The true superstar of the game was the Yankees latest ace on the mound, Masahiro Tanaka. He dialed up another gem, blanking the Astros over seven brilliant innings while scattering three hits and striking out eight. Combined with his nearly identical effort in Game 1 of the Division Series, Tanaka joined Roger Clemens (2000) as the only Yankees with multiple starts of at least seven scoreless innings and three hits or fewer allowed in the same postseason.

Tanaka has put together a stellar postseason resume with a 1.44 ERA and 0.80 WHIP in four career starts. Most impressively, he’s given up no more than two runs and no more than four hits in each of those games. The only other pitcher in baseball history that can match Tanaka’s dominance – two or fewer runs and four or fewer hits allowed – in each of his first four postseason starts was Blue Moon Odom for the Oakland A’s in 1972.

(Getty)
(Getty)

Bump in the road
The series headed south for the final two games and the Yankees found themselves in trouble again deep in the heart of Texas.

They lost 7-1 in Game 6, tied for their second-largest loss in a potential clinching game on the road …. and you probably want to forget the largest (a 15-2 blowout in Game 6 of 2001 World Series in Arizona). Making the loss even more miserable was the fact that the Astros were winless in their five previous playoff games at home when facing elimination.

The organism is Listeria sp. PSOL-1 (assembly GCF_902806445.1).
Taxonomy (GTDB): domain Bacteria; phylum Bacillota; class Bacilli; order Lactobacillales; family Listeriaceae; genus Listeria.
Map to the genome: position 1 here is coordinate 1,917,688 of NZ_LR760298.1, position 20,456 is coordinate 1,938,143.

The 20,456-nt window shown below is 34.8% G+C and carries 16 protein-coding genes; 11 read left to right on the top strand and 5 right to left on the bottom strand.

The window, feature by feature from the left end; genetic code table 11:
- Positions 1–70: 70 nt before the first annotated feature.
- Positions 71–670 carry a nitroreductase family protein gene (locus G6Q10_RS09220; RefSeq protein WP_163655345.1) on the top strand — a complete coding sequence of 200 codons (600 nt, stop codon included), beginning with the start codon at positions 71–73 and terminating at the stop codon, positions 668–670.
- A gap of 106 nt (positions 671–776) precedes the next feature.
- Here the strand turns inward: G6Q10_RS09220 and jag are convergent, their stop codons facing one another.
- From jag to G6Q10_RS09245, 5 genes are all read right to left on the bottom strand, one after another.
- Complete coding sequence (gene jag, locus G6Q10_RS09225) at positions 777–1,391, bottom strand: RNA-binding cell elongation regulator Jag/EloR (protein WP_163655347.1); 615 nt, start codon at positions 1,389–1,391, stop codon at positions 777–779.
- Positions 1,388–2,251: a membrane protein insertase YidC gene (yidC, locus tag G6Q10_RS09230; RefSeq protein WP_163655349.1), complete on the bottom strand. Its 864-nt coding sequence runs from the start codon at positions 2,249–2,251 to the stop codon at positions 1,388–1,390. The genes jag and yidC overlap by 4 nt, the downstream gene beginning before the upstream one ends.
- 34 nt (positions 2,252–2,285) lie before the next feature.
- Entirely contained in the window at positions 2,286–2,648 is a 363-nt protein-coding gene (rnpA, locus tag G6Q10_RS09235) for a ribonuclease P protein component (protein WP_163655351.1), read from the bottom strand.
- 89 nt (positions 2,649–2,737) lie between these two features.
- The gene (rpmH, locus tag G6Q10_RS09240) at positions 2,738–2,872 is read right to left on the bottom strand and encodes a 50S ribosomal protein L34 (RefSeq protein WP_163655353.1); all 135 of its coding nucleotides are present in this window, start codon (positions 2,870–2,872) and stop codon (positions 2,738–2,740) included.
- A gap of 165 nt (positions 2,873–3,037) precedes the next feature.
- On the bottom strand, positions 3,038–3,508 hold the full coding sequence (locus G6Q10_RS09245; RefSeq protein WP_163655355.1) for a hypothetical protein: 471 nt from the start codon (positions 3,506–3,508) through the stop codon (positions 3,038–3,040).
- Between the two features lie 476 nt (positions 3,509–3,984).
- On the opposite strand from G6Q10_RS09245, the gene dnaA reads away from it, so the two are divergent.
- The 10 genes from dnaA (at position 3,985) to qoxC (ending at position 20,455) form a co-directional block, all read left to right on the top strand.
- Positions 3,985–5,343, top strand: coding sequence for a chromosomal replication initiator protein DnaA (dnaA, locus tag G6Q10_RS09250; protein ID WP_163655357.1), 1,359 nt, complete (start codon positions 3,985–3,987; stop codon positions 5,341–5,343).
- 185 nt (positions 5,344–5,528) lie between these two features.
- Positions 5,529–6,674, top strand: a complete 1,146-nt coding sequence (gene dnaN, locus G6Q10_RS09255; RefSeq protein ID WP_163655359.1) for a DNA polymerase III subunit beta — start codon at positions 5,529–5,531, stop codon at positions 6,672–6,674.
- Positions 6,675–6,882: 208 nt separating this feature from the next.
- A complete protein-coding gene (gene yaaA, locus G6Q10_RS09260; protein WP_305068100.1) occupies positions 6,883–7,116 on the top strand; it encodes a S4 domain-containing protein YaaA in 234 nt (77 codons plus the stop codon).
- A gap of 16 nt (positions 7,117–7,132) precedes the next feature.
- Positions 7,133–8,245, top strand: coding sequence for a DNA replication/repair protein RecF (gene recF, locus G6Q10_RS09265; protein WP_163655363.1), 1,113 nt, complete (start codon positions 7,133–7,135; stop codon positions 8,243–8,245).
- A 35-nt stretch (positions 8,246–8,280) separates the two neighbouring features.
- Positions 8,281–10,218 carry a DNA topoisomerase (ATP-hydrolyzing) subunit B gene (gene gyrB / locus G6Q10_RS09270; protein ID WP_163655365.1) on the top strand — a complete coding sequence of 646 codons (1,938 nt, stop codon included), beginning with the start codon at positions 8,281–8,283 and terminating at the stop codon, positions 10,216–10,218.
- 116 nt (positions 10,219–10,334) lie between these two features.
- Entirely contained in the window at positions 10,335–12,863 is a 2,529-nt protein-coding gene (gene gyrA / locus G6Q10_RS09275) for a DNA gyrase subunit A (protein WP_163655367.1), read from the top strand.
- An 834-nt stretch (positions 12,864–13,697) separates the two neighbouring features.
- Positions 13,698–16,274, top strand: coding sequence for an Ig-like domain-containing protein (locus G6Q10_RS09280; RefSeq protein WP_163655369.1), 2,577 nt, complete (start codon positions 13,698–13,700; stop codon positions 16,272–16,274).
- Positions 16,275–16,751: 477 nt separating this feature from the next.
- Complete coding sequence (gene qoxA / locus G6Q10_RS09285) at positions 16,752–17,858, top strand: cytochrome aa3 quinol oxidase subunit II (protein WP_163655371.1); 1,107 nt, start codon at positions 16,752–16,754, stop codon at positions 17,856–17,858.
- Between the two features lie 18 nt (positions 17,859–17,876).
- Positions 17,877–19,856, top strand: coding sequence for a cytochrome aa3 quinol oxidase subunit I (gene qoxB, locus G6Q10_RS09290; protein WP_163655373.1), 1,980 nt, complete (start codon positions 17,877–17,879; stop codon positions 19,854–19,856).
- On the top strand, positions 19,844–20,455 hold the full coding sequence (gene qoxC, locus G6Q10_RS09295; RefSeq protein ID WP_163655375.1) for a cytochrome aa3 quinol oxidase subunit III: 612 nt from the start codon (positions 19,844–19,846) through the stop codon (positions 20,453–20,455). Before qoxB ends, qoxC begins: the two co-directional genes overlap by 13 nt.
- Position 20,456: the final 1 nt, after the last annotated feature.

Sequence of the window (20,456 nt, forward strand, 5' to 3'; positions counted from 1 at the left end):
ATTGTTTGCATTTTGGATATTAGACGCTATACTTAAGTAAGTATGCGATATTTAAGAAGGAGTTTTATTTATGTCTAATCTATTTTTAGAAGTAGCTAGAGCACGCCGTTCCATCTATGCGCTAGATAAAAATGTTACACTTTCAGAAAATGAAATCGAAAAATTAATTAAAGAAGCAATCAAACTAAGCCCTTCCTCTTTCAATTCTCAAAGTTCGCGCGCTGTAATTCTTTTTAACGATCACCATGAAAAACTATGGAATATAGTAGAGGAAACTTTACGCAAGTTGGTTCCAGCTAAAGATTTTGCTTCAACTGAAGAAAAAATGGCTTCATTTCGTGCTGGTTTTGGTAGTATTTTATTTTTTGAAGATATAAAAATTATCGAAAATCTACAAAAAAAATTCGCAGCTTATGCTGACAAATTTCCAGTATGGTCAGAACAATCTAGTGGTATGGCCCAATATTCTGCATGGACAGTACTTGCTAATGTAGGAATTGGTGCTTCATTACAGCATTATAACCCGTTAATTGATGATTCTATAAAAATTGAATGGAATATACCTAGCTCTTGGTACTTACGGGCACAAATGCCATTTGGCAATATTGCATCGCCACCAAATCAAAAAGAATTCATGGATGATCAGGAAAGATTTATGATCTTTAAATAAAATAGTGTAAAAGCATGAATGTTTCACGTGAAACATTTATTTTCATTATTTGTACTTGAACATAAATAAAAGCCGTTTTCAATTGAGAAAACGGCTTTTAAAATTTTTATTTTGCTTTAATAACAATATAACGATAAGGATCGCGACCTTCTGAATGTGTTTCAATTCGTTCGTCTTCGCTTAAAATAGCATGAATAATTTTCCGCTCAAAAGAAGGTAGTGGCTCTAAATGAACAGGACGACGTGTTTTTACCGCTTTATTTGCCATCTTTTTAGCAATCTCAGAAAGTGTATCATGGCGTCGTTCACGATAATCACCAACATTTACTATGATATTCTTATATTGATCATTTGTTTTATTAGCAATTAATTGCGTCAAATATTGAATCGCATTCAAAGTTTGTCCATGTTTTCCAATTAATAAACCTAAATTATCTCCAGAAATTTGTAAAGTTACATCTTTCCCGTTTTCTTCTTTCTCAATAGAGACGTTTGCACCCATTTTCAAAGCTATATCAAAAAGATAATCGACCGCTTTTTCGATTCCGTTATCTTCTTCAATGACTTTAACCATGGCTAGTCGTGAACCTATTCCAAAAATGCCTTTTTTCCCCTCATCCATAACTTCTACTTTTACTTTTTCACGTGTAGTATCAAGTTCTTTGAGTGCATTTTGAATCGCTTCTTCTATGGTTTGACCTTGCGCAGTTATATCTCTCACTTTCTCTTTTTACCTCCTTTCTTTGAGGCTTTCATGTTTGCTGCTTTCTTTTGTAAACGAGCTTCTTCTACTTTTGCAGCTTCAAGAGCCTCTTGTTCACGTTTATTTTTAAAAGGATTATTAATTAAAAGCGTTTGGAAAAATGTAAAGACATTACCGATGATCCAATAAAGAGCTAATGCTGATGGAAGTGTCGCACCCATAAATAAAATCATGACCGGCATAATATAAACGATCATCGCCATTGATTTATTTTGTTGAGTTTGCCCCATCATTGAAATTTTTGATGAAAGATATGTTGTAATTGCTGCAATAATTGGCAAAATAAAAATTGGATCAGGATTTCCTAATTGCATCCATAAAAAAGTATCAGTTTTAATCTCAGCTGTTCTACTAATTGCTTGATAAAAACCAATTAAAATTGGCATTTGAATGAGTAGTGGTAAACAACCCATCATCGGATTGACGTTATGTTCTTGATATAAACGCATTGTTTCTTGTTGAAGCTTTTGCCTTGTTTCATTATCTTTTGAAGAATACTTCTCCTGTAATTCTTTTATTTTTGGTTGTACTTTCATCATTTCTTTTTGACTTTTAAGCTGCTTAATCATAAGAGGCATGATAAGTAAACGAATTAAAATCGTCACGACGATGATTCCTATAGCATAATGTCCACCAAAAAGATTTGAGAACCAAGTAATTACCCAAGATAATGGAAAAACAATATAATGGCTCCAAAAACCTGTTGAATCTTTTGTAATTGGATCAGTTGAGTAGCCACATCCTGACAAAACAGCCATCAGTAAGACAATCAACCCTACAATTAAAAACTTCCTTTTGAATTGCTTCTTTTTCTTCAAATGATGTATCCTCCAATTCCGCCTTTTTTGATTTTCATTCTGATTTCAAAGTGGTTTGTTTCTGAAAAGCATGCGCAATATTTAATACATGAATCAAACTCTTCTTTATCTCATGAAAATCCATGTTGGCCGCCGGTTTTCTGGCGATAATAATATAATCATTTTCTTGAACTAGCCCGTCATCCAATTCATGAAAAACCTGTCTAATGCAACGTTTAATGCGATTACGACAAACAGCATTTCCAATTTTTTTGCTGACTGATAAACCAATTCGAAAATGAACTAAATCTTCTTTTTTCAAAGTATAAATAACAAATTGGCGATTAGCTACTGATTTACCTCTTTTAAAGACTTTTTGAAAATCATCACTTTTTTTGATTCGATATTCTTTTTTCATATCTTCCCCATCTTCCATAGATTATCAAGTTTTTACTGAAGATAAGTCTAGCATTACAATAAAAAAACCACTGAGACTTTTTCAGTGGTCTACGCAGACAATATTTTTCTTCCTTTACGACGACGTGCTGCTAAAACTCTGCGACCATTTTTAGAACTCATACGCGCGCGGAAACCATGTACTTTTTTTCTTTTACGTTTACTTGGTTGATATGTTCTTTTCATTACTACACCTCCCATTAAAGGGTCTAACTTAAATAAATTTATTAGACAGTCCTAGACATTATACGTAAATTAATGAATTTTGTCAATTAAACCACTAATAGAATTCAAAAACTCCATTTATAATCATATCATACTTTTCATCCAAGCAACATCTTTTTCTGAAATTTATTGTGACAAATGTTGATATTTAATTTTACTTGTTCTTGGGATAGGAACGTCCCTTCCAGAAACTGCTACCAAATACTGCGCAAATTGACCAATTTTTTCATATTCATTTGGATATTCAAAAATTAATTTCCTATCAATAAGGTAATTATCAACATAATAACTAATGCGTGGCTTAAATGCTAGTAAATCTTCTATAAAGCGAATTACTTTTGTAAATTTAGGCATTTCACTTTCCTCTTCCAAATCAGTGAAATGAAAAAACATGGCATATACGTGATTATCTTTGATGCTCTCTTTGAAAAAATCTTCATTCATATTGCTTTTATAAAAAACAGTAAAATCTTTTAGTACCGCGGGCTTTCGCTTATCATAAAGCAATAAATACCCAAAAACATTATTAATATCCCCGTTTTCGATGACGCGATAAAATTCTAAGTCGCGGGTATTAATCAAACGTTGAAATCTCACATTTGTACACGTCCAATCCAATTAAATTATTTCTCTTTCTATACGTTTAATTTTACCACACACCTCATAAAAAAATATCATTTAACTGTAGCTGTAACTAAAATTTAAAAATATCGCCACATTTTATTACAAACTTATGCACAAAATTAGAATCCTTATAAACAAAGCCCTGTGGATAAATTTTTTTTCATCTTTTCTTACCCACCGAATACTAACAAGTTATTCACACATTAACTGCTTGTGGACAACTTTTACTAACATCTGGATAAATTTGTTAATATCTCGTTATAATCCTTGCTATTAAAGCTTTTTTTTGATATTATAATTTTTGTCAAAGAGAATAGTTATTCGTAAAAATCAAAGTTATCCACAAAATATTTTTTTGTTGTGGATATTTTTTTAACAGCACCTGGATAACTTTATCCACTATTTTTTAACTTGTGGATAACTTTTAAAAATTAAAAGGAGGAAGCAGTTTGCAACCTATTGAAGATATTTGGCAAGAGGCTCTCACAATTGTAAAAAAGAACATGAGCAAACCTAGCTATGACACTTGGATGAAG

The Astros bats exploded for seven runs on eight hits against the normally tough Yankees pitching staff, which had actually been on an incredible run dating back to the middle of the Division Series. They’d held the Indians and Astros to no more than six hits in eight straight games from ALDS Game 3 through ALCS Game 5, the longest such streak by any team in MLB postseason history.

Still, they could have nearly pitched a perfect game and it wouldn’t have mattered given how dominant Justin Verlander was once again with his team on the brink of a long winter. He tossed seven scoreless innings with eight strikeouts, racking up a bunch of notable feats:

  • First player in major-league history to pitch three consecutive scoreless starts of seven-plus innings with his team facing postseason elimination.
  • Third straight playoff start against the Yankees giving up no more than one run (dating back to 2012 ALCS Game 3), the only pitcher ever to have a streak like that against the Yankees in October.